Guida a Java 8 Comparator.comparing ()

1. Panoramica

Java 8 ha introdotto diversi miglioramenti all'interfaccia di Comparator , inclusa una manciata di funzioni statiche di grande utilità quando si crea un ordinamento per le raccolte.

I lambda Java 8 possono essere sfruttati in modo efficace anche con l' interfaccia di Comparator . Una spiegazione dettagliata di lambda e comparatore può essere trovata qui, e una cronaca sull'ordinamento e le applicazioni di comparatore può essere trovata qui.

In questo tutorial, esploreremo diverse funzioni introdotte per l' interfaccia di Comparator in Java 8 .

2. Introduzione

2.1. Classe di fagioli di esempio

Per gli esempi in questo articolo, creiamo un bean Employee e utilizziamo i suoi campi per scopi di confronto e ordinamento:

public class Employee { String name; int age; double salary; long mobile; // constructors, getters & setters }

2.2. I nostri dati di prova

Creiamo anche un array di dipendenti che verranno utilizzati per memorizzare i risultati del nostro tipo in vari casi di test in tutto l'articolo:

employees = new Employee[] { ... };

L'ordine iniziale degli elementi dei dipendenti sarà:

[Employee(name=John, age=25, salary=3000.0, mobile=9922001), Employee(name=Ace, age=22, salary=2000.0, mobile=5924001), Employee(name=Keith, age=35, salary=4000.0, mobile=3924401)]

In tutto l'articolo, ordineremo sopra l' array Employee usando diverse funzioni.

Per le asserzioni di test, utilizzeremo una serie di array preordinati che confronteremo con i nostri risultati di ordinamento (cioè, l' array dei dipendenti ) per diversi scenari.

Dichiariamo alcuni di questi array:

@Before public void initData() { sortedEmployeesByName = new Employee[] {...}; sortedEmployeesByNameDesc = new Employee[] {...}; sortedEmployeesByAge = new Employee[] {...}; // ... }

Come sempre, sentiti libero di fare riferimento al nostro link GitHub per il codice completo.

3. Utilizzo di Comparator.comparing

Questa sezione copre le varianti della funzione statica Comparator.comparing .

3.1. Variante del selettore a chiave

La funzione statica Comparator.comparing accetta una funzione chiave di ordinamento e restituisce un comparatore per il tipo che contiene la chiave di ordinamento:

static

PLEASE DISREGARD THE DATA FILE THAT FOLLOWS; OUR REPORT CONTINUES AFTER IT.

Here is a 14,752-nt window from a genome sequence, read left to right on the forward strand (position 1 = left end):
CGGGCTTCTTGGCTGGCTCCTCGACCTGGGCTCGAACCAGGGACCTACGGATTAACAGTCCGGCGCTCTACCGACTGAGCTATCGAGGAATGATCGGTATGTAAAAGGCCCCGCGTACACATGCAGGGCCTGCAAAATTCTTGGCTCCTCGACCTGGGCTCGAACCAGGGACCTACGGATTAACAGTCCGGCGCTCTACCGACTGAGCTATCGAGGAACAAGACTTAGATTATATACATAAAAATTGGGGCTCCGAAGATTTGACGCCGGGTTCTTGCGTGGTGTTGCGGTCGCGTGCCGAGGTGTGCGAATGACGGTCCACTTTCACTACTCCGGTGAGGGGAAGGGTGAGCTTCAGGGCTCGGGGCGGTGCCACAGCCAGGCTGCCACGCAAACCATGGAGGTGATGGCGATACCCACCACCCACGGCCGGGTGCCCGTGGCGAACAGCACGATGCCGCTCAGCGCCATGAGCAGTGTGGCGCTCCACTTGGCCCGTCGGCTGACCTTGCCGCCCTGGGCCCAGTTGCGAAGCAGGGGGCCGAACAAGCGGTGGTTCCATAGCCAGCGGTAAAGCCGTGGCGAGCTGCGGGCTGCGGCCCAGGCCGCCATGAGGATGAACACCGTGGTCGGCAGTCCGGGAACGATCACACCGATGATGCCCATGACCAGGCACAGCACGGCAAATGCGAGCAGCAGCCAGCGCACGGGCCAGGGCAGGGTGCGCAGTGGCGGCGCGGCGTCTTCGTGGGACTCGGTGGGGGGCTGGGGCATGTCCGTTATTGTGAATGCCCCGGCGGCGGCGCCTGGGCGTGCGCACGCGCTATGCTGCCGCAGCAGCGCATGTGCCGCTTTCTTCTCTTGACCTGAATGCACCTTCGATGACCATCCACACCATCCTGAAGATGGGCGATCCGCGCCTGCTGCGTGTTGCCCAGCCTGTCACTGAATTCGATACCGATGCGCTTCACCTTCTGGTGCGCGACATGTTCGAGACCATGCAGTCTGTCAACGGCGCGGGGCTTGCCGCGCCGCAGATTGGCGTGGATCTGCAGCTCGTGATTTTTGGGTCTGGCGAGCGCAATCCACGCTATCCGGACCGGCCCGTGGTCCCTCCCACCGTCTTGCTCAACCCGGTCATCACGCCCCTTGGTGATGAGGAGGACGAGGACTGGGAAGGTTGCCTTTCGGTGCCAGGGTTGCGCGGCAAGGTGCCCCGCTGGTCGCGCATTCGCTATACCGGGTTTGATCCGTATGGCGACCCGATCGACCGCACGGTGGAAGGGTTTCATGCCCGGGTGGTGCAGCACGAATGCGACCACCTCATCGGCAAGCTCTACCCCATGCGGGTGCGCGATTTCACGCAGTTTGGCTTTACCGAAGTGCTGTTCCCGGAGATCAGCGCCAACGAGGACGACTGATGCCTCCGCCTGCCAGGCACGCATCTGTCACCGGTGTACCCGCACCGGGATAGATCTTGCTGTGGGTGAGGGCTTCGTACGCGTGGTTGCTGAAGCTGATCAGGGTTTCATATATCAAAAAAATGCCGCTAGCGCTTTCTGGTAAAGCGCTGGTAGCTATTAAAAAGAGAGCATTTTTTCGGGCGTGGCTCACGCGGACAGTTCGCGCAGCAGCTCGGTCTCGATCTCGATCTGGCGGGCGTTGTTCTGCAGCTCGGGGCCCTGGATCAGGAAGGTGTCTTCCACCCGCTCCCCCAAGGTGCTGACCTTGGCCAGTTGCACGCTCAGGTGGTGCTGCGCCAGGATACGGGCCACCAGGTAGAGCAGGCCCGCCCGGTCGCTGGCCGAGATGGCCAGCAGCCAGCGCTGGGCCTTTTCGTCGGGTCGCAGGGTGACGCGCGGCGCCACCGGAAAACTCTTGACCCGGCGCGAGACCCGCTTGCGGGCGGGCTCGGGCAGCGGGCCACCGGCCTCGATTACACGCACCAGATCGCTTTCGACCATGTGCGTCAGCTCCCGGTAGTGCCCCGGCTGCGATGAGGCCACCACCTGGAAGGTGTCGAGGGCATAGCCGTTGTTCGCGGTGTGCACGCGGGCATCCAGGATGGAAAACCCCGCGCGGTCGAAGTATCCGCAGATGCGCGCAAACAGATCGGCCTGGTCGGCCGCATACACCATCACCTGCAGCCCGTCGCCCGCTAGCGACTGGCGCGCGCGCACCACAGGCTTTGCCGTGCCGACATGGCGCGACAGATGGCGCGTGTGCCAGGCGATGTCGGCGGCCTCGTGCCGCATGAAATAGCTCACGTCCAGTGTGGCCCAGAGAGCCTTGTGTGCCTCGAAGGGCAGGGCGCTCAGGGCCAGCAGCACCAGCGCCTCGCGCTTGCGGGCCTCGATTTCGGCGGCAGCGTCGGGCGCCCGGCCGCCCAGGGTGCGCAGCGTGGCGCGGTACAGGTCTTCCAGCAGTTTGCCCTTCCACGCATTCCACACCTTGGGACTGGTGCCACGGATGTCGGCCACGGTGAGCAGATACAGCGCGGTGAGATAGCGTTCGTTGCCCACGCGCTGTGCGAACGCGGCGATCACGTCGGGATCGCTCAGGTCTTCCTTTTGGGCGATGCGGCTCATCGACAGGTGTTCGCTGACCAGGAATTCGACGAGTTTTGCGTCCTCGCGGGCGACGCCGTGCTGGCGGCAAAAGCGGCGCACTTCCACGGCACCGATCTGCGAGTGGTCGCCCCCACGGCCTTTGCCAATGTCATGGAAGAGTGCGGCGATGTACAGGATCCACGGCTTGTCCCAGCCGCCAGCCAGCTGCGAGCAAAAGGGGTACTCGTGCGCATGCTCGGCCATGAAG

Comparator comparing( Function keyExtractor)
    

Per vederlo in azione, usiamo il campo nome in Employee come chiave di ordinamento e passiamo il suo riferimento al metodo come argomento di tipo Function. Il Comparatore restituito dallo stesso viene utilizzato per l'ordinamento:

@Test public void whenComparing_thenSortedByName() { Comparator employeeNameComparator = Comparator.comparing(Employee::getName); Arrays.sort(employees, employeeNameComparator); assertTrue(Arrays.equals(employees, sortedEmployeesByName)); }

Come puoi vedere, i valori dell'array dei dipendenti sono ordinati per nome come risultato dell'ordinamento:

[Employee(name=Ace, age=22, salary=2000.0, mobile=5924001), Employee(name=John, age=25, salary=3000.0, mobile=9922001), Employee(name=Keith, age=35, salary=4000.0, mobile=3924401)] 

3.2. Variante del selettore a chiave e del comparatore

C'è un'altra opzione che facilita l'override dell'ordine naturale della chiave di ordinamento fornendo il Comparatore che crea un ordinamento personalizzato per la chiave di ordinamento:

static  Comparator comparing( Function keyExtractor, Comparator keyComparator)

Modifichiamo il test sopra, sovrascrivendo l'ordine naturale di ordinamento in base al campo del nome fornendo un Comparatore per ordinare i nomi in ordine decrescente come secondo argomento di Comparator.comparing :

@Test public void whenComparingWithComparator_thenSortedByNameDesc() { Comparator employeeNameComparator = Comparator.comparing( Employee::getName, (s1, s2) -> { return s2.compareTo(s1); }); Arrays.sort(employees, employeeNameComparator); assertTrue(Arrays.equals(employees, sortedEmployeesByNameDesc)); }

Come puoi vedere, i risultati sono ordinati in ordine decrescente per nome :

[Employee(name=Keith, age=35, salary=4000.0, mobile=3924401), Employee(name=John, age=25, salary=3000.0, mobile=9922001), Employee(name=Ace, age=22, salary=2000.0, mobile=5924001)]

3.3. Utilizzando Comparator.reversed

When invoked on an existing Comparator, the instance method Comparator.reversed returns a new Comparator that reverses the sort order of the original.

Let's use the Comparator that sorts the employees by name and reverse it so that employees are sorted in descending order of the name: